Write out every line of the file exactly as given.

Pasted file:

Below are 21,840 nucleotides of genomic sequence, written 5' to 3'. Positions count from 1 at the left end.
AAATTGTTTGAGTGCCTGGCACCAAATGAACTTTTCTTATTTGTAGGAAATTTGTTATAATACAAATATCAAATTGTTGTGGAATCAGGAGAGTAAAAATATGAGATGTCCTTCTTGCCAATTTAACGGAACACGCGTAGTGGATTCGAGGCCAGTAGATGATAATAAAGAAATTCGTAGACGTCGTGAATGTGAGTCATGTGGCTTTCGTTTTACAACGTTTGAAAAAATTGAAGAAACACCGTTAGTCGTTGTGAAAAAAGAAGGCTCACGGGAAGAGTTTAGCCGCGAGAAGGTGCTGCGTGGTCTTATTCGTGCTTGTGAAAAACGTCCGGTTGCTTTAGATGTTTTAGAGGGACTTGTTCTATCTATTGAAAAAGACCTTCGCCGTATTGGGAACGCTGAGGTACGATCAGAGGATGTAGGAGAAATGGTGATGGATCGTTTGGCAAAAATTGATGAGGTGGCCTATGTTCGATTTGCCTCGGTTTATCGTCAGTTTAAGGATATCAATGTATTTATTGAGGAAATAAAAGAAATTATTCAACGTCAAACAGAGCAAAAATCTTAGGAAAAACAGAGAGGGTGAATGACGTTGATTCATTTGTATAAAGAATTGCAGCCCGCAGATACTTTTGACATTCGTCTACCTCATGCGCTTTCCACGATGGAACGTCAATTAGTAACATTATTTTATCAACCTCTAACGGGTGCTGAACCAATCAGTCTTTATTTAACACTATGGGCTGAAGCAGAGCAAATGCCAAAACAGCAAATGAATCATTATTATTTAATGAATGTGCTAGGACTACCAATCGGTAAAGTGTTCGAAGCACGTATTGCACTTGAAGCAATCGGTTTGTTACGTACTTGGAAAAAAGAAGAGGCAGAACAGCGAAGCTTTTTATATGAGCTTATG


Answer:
Below are 21,840 nucleotides of genomic sequence, written 5' to 3'. Positions count from 1 at the left end.
AAATTGTTTGAGTGCCTGGCACCAAATGAACTTTTCTTATTTGTAGGAAATTTGTTATAATACAAATATCAAATTGTTGTGGAATCAGGAGAGTAAAAATATGAGATGTCCTTCTTGCCAATTTAACGGAACACGCGTAGTGGATTCGAGGCCAGTAGATGATAATAAAGAAATTCGTAGACGTCGTGAATGTGAGTCATGTGGCTTTCGTTTTACAACGTTTGAAAAAATTGAAGAAACACCGTTAGTCGTTGTGAAAAAAGAAGGCTCACGGGAAGAGTTTAGCCGCGAGAAGGTGCTGCGTGGTCTTATTCGTGCTTGTGAAAAACGTCCGGTTGCTTTAGATGTTTTAGAGGGACTTGTTCTATCTATTGAAAAAGACCTTCGCCGTATTGGGAACGCTGAGGTACGATCAGAGGATGTAGGAGAAATGGTGATGGATCGTTTGGCAAAAATTGATGAGGTGGCCTATGTTCGATTTGCCTCGGTTTATCGTCAGTTTAAGGATATCAATGTATTTATTGAGGAAATAAAAGAAATTATTCAACGTCAAACAGAGCAAAAATCTTAGGAAAAACAGAGAGGGTGAATGACGTTGATTCATTTGTATAAAGAATTGCAGCCCGCAGATACTTTTGACATTCGTCTACCTCATGCGCTTTCCACGATGGAACGTCAATTAGTAACATTATTTTATCAACCTCTAACGGGTGCTGAACCAATCAGTCTTTATTTAACACTATGGGCTGAAGCAGAGCAAATGCCAAAACAGCAAATGAATCATTATTATTTAATGAATGTGCTAGGACTACCAATCGGTAAAGTGTTCGAAGCACGTATTGCACTTGAAGCAATCGGTTTGTTACGTACTTGGAAAAAAGAAGAGGCAGAACAGCGAAGCTTTTTATATGAGCTTATG